Gathering Moss (CBR11 #29)

Image result for gathering moss book

I like doing reading challenges because they give me an excuse to dig deeply through my expansive to read list (668 and counting) or give me a reason to add more diverse books to that list. Native and indigenous writers are underrepresented on my to read pile as are books about nature. Read Women this year has tasks for both, so off I went to find more books. Having some success last year with Rain: a Natural and Cultural History when I stumbled across Robin Wall Kimmerer’s Gathering Moss: a Natural and Cultural History I thought I had it made.

Kimmerer writes in this slim volume about moss as the research scientist she is, with all the Latin jargon and botanical details you might expect.  She also weaves into the book a host of details from her daily life as a mother and traveler and reflections on heritage, parenthood, life – digging into herself to reflect it back out to the world. What that combined effort gives the reader is a window into her natural philosophy. Gathering Moss probably won’t teach you to identify any mosses (there’s a handful of line illustrations of different mosses, but no tips for ID) but this collection of essays will give you a view into the author’s research and methodologies on moss ecology and Kimmerer as a person. Truly, it was this holistic approach to the writing that I enjoyed and kept me from giving up on the book.

You see, I am not the audience for this book and found myself drifting off during each of the relatively short chapters. Turn out, I had misremembered my experiences with Rain last year, I had struggled similarly. The best thing I have to say about Gathering Moss is that since reading it I have been paying far closer attention to the mosses living unobtrusively around me. I could read Chapter 2, “Learning to See”, again happily,  but the rest of the book really wasn’t what I was looking for.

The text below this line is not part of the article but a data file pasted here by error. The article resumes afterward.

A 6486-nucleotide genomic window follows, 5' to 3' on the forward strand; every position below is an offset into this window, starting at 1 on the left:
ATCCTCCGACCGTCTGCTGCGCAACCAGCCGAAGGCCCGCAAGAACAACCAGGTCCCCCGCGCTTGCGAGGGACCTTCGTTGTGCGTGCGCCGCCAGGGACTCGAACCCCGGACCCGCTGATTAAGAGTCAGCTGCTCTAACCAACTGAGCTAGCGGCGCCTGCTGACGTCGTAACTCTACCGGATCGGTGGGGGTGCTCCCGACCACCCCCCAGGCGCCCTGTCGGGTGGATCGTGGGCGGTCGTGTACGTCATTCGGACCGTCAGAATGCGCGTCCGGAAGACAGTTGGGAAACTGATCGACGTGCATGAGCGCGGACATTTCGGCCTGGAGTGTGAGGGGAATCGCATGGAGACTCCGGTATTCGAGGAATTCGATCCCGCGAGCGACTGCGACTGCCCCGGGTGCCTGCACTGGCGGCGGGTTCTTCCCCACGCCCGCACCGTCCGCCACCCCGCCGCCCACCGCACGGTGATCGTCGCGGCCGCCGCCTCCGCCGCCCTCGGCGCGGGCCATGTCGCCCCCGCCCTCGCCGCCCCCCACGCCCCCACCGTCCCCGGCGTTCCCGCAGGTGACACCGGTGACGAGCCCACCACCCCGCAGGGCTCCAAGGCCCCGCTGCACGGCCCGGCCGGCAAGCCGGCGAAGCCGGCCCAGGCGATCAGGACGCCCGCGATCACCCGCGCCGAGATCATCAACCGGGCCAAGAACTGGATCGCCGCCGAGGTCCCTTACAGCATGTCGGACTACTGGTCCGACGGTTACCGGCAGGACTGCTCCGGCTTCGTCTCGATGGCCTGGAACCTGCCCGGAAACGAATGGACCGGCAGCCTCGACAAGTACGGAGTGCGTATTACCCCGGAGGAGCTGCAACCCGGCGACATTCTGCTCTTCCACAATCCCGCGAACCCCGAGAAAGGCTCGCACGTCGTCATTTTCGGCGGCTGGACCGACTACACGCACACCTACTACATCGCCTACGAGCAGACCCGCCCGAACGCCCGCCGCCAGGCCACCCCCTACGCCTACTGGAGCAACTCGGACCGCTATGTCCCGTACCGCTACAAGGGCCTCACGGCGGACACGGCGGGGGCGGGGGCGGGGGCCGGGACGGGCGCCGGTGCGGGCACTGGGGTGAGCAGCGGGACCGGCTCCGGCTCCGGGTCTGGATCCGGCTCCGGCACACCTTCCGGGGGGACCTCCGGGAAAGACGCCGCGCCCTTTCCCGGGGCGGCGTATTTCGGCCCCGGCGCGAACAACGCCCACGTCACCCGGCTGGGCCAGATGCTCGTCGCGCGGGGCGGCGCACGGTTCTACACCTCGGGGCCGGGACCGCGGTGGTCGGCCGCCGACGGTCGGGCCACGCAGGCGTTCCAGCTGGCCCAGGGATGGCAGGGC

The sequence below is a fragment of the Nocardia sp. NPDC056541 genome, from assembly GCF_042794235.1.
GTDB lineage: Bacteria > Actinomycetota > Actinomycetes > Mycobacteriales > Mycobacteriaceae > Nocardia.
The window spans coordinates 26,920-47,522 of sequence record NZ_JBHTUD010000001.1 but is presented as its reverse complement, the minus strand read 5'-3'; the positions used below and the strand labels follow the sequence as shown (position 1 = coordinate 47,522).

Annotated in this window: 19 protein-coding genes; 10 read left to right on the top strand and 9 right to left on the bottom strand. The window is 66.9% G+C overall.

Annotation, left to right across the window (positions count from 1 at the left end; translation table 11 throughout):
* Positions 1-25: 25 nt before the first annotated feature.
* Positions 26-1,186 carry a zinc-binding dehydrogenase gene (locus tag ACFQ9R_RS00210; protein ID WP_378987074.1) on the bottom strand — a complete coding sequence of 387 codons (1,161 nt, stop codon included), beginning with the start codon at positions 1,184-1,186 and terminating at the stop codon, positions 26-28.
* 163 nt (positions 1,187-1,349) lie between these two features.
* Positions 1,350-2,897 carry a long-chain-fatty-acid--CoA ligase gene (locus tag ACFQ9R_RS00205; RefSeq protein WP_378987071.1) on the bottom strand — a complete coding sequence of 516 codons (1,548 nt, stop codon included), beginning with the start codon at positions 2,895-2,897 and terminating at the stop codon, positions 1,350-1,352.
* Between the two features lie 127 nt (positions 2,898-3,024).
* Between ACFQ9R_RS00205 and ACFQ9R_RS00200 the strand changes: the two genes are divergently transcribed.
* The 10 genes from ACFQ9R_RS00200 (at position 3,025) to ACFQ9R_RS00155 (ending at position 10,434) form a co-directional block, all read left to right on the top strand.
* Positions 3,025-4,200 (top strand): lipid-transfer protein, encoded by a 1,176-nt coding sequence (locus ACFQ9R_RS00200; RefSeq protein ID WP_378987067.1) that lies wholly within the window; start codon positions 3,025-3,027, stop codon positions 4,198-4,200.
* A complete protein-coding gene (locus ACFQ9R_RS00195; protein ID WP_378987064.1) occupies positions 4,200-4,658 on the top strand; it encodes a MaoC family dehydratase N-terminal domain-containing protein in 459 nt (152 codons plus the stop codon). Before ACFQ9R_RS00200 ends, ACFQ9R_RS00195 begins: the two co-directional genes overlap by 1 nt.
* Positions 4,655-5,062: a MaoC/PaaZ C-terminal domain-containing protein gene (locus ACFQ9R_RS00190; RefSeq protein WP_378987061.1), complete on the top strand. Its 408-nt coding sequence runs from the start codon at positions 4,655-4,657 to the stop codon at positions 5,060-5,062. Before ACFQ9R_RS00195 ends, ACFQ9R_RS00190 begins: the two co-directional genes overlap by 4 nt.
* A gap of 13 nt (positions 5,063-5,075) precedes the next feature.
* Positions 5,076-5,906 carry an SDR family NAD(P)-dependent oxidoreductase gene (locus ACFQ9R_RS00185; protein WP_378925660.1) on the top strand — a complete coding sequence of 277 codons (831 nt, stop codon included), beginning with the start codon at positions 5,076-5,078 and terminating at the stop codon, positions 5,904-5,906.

This book was read and reviewed as part of the charitable Cannonball Read.

The Absolutely True Diary of a Part-Time Indian (CBR8 #52 – Cannonball!)

Alexie cover

Normally I have my Cannonball book picked out in advance. I know what my goal book is for the big reviews. 2016 hasn’t really worked out that way, so as I was packing my bags for a quick 48-hour trip to visit my family I had just finished book 51 and knew the next one would be *the* cannonball book. I of course grabbed Cannonball Book Club’s pick, The Absolutely True Diary of a Part-Time Indian by Sherman Alexie.

Can I just say that you all rocked this choice? It was great.

It’s my policy to do pretty vague/non-spoiler reviews of book club choices. Know that I really loved this book and it made my nearly 5-hour flight delay bearable (I probably finished this book in three hours).  Junior is great, Alexie writes him with such clarity, honesty, and truth. And in turn, Junior is able to relate a year in the life to us in precise, genuine, and emotional ways that suck you in. Also, it includes one of my favorite things… a list of favorite books (even if I worry about Junior’s taste).

alexie book list

Here’s a summary for those of you still on the fence: Sherman Alexie tells the story of Junior, a budding cartoonist growing up on the Spokane Indian Reservation. Determined to take his future into his own hands, Junior leaves his troubled school on the rez to attend an all-white farm town high school where the only other Indian is the school mascot. Heartbreaking, funny, and beautifully written, The Absolutely True Diary of a Part-Time Indian, based on the author’s own experiences, coupled with poignant drawings by Ellen Forney chronicles the contemporary adolescence of one Native American boy as he attempts to break away from one life and replace it with another.

The discussion topics and reminder post will go up later this week and we’ll meet over at Cannonball Read on September 1 to chat about the book.

This book was read and reviewed as part of the charitable Cannonball Read.